Can there be real representation without reservation?

Why aren’t we talking about reservations in the higher judiciary for women and members of marginalised communities?

This week, the water cooler conversation in courts, chambers and newsrooms like ours has been all about representation, helped along by the headlines after Chief Justice D.Y. Chandrachud’s remarks during his appearance at the Hindustan Times Leadership Summit

When CJI Chandrachud was asked about the representation of women and marginalised communities in the judiciary, he mentioned that he’d been reading the political philosopher Michael Sandel’s book The Tyranny of Merit, which details how merit-based societies fall short of addressing the structures that underpin inequality. In Tyranny, Sandel picks apart the founding myth of seemingly liberal, progressive societies across the globe: that social mobility is possible with true talent and hard work. (On a similar line, law students might find Sandel’s Harvard Law School lectures on justice particularly thought-provoking.)

Taking a leaf out of Sandel’s book, the Chief Justice spoke about “structural barriers” to judicial representation at the “very point of entry.” The example he gave was of the English-language entrance exams that aspirants are required to crack to enter the country’s premier law schools. “Right at the threshold,” Chief Justice Chandrachud remarked, “the standards and parameters that we are laying out for entry into the legal profession, in that sense, are warped or they are loaded against those who do not have access.”

On the particular point about women’s representation, the Chief acknowledged that “old boys’ clubs” and informal networks keep women out. “Mindsets have to change,” he suggested, while also highlighting that the talent pool for elevation remains highly limited, given the lack of senior women judges in the high courts.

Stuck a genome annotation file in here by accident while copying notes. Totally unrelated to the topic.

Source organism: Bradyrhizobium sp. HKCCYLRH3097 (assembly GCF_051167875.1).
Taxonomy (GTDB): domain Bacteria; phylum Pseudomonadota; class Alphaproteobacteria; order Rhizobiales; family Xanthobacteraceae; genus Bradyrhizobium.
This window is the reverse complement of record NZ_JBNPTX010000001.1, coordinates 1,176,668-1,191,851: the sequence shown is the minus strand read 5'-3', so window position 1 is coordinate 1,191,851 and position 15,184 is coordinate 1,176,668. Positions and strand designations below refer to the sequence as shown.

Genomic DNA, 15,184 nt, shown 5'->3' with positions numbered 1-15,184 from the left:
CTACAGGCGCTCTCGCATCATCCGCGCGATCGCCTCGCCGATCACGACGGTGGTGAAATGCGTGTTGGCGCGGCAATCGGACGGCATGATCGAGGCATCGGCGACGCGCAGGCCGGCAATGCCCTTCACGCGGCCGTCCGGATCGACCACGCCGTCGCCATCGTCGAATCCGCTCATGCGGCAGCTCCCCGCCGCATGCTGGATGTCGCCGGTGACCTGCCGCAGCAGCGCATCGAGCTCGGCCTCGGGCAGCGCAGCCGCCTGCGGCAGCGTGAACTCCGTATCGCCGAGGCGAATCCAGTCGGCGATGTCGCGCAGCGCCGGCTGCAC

But the Chief pointed out two heartening trends: more women than men being recruited to district judiciary; and the fact that the video-conferencing facility introduced as a response to the pandemic had enabled many more women to argue cases. 

Okay, now all this said and done, when can we reasonably expect these progressive discussions to reflect in actual numbers in the higher judiciary? Out of the 273 judges that have sat in the Supreme Court since independence, 11 have been women. Out of the 604 judges appointed to high courts between 2018 and July 2023, only 2.98 percent and 1.49 percent belonged to Scheduled Castes and Scheduled Tribes respectively. The OBC representation in this period stood at only 11.92 percent.

We have a Chief Justice reading and quoting from Sandel, and whose judgements have previously shown that he has a firm grasp on intersectionality theory, but how does he beat the criticisms of all-talk-no-action that are increasingly being directed towards him? 

I’m going to suggest something provocative to make that leap. It’s what I consider a sine qua non in any serious conservation on the ‘tyranny of merit.’ Why aren’t we talking about reservations in the higher judiciary for women and members of marginalised communities? Recently, a Parliamentary Panel tasked with preparing a report on judicial reform endorsed the idea for the collegium to recommend an adequate number of women and marginalised community candidates for judicial appointment. It suggested doing this through a tweak in the Memoranda of Procedure, which is “currently under finalisation.”

But what I’m thinking about is going the whole hog, constitutional amendment and all. Just like the National Commission for Scheduled Castes did in its 2014 special report, where it declared that the judiciary should come under the ambit of constitutional reservation like the executive and legislature. The view that a member of a SC or ST has “no merit” can only be held by “an incorrigible bigot”, the report further said. I’m inclined to agree. 

This article was first featured on SCO’s Weekly newsletter. Sign up now!